A few days after the column went live featuring an explanation similar to the one above in a nicer font, Parade was inundated with hundreds of letters from angry men saying that Marilyn was full of shit. It should be pointed out that many of these men claimed to hold degrees in advanced mathematics, yet none of them seemed to be familiar with a piss-easy logic problem originally based on a century old puzzle devised by one of the most famous mathematicians in history.
Joseph Louis François Bertrand
What’s more hilarious is that even after Marilyn explained how the problem worked in excruciating detail in a follow-up article that appeared on the front page of the New York Times, thousands of complaints continued to pour in (mostly from men) who were positive that she was wrong, because how could someone with a vagina and an one of the highest IQs ever recorded know more about math than them?
Although Marilyn received literally thousands of letters of complaint about the article’s shoddy math, not a single one contained an explanation for why she was wrong. Because they couldn’t actually criticise Marilyn flawless logic, many men fell back on insisting that she was wrong, solely because she is a woman, again, without ever offering a counter explanation for why they were right.
You blew it, and you blew it big! Since you seem to have difficulty grasping the basic principle at work here, I’ll explain. After the host reveals a goat, you now have a one-in-two chance of being correct. Whether you change your selection or not, the odds are the same. There is enough mathematical illiteracy in this country, and we don’t need the world’s highest IQ propagating more. Shame!
Scott Smith, Ph.D.
University of Florida
May I suggest that you obtain and refer to a standard textbook on probability before you try to answer a question of this type again?
Charles Reid, Ph.D.
University of Florida
I am sure you will receive many letters on this topic from high school and college students. Perhaps you should keep a few addresses for help with future columns.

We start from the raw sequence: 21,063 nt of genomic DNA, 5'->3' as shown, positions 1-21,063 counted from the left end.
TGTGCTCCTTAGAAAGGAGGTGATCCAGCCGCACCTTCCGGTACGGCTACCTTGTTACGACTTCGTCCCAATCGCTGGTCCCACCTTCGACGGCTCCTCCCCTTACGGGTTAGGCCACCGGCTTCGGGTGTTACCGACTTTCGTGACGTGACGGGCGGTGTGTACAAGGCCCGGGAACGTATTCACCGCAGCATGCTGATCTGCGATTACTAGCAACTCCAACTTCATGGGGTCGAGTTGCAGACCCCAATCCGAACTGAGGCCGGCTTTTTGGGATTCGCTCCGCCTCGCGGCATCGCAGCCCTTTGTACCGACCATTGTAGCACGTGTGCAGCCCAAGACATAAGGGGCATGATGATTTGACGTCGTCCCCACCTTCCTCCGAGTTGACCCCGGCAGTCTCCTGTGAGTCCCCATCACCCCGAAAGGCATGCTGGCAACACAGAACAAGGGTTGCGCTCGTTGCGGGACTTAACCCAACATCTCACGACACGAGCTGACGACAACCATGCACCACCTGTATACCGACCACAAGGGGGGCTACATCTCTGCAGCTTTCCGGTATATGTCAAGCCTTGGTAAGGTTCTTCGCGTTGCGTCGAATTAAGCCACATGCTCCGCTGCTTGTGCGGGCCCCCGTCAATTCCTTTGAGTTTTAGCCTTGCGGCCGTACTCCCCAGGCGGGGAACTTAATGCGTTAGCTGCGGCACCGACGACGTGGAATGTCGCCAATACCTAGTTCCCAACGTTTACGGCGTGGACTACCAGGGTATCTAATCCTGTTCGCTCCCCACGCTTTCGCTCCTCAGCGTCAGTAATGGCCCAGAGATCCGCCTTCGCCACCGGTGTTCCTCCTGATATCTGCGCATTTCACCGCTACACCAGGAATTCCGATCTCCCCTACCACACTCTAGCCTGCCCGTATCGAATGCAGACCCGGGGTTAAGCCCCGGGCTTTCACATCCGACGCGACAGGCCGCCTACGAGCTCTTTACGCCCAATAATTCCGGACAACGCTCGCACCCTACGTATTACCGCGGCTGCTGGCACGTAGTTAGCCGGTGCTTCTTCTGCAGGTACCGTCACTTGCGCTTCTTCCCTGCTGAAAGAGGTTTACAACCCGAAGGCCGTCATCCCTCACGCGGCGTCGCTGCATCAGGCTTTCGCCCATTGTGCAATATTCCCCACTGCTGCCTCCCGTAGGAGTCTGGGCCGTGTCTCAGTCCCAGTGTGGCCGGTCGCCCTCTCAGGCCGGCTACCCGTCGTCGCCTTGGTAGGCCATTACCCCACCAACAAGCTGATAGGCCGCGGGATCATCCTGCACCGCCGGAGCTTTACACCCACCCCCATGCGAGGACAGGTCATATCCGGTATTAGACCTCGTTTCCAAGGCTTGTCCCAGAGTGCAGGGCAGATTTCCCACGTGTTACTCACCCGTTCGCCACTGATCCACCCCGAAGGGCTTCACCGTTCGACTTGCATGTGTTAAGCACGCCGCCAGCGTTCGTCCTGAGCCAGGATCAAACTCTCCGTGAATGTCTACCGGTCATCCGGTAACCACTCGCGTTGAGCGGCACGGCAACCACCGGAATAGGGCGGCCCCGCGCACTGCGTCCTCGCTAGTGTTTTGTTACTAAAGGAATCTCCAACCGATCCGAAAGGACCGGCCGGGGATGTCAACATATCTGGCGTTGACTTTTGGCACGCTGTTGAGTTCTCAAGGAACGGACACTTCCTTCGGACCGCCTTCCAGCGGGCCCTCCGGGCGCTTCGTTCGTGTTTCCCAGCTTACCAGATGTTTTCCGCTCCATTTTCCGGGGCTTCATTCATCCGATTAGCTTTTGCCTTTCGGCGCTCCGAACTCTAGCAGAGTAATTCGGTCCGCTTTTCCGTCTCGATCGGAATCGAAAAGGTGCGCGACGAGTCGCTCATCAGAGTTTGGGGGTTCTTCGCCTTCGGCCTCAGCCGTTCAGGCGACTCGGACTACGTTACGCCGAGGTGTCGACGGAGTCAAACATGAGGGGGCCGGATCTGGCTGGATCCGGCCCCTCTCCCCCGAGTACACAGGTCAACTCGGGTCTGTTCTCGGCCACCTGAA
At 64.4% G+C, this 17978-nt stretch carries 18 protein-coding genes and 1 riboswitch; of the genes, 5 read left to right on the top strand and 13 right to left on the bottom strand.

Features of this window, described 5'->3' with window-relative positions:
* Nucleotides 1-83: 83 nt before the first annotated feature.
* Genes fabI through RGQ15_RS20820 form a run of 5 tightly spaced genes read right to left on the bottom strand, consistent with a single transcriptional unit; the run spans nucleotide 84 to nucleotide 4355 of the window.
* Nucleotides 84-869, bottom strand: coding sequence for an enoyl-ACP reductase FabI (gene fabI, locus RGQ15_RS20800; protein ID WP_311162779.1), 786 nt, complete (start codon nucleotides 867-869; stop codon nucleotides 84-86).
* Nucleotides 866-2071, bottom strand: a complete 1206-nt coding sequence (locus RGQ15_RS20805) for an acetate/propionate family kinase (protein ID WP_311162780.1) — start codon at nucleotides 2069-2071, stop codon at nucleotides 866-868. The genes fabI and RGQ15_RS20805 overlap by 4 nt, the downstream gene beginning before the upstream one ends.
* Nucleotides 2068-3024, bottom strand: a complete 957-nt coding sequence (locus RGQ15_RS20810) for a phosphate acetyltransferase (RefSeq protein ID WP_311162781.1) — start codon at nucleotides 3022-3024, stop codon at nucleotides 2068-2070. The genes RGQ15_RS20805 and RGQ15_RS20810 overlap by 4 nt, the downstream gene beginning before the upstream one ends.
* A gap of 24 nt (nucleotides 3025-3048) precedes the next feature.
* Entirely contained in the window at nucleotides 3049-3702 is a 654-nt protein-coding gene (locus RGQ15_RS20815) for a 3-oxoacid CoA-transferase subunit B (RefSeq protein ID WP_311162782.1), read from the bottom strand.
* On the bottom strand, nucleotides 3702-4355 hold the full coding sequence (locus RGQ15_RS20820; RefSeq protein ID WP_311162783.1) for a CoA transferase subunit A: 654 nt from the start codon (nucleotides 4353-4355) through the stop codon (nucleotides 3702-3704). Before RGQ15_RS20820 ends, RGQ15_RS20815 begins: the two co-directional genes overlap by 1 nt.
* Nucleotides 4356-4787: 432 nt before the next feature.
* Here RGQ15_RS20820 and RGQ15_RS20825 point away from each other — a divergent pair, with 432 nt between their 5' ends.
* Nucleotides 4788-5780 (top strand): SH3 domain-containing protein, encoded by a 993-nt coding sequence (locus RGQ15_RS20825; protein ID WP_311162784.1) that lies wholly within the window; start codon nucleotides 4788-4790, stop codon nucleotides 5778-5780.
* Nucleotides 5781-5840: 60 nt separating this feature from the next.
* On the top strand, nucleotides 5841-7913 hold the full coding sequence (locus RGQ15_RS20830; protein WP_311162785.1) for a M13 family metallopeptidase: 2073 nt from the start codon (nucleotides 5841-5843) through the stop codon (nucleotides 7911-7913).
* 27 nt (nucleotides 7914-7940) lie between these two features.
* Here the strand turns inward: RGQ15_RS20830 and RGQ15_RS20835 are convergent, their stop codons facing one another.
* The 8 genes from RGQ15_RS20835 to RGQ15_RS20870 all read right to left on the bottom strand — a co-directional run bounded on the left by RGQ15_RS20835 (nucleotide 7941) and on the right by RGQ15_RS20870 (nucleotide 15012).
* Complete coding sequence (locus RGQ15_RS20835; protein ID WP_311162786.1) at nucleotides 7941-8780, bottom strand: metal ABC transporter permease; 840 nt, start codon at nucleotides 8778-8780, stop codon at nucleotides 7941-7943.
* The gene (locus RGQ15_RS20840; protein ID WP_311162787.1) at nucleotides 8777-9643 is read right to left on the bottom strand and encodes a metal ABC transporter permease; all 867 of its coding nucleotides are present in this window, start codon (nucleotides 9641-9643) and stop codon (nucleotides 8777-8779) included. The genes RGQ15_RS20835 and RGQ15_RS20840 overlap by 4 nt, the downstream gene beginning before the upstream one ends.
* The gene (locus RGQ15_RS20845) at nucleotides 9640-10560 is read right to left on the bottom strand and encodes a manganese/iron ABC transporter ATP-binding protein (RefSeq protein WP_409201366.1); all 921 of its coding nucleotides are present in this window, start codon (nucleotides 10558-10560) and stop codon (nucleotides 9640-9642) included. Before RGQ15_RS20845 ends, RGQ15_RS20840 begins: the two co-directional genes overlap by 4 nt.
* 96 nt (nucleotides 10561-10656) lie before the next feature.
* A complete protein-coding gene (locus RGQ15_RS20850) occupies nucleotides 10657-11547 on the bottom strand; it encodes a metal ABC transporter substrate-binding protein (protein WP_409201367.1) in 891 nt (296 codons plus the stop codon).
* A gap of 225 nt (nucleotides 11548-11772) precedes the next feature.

W. Robert Smith, Ph.D.
Georgia State University
You are utterly incorrect about the game show question, and I hope this controversy will call some public attention to the serious national crisis in mathematical education. If you can admit your error, you will have contributed constructively towards the solution of a deplorable situation. How many irate mathematicians are needed to get you to change your mind?
E. Ray Bobo, Ph.D.
You made a mistake, but look at the positive side. If all those Ph.D.’s were wrong, the country would be in some very serious trouble.
Everett Harman, Ph.D.
U.S. Army Research Institute
You are the goat!
Western State College
Maybe women look at math problems differently than men.
Of the 10,000 letters of complaint Marilyn received about the article, about 5-10% of them were men claiming that she had to be wrong because she was applying “woman logic” to a problem that can be solved in 30 seconds with a pen and sheet of paper. The best part is, even after Marilyn published an explanation for the problem on the front page of one of the most respected newspapers in the world as well as publishing another article in Parade to explain the problem in as simple a way as she possibly could. People still didn’t believe her because they couldn’t bring themselves to accept that a woman was smarter than them.
Eventually though, many of those who’d written in to correct vos Savant’s math backpedaled and ceded that they were in error.
An exercise proposed by vos Savant to better understand the problem was soon integrated in thousands of classrooms across the nation. Computer models were built that corroborated her logic, and support for her intellect was gradually restored. Whereas only 8% of readers had previously believed her logic to be true, this number had risen to 56% by the end of 1992, writes vos Savant; among academics, 35% initial support rose to 71%.
Among the new believers was Robert Sachs, a math professor at George Mason University, who’d originally written a nasty letter to vos Savant, telling her that she “blew it,” and offering to help "explain.” After realizing that he was, in fact, incorrect, he felt compelled to send her another letter -- this time, repenting his self-righteousness.
“After removing my foot from my mouth I'm now eating humble pie,” he wrote. “I vowed as penance to answer all the people who wrote to castigate me. It's been an intense professional embarrassment.”
Source: Factfriend.com, Zachary Crockett / priceonomics.com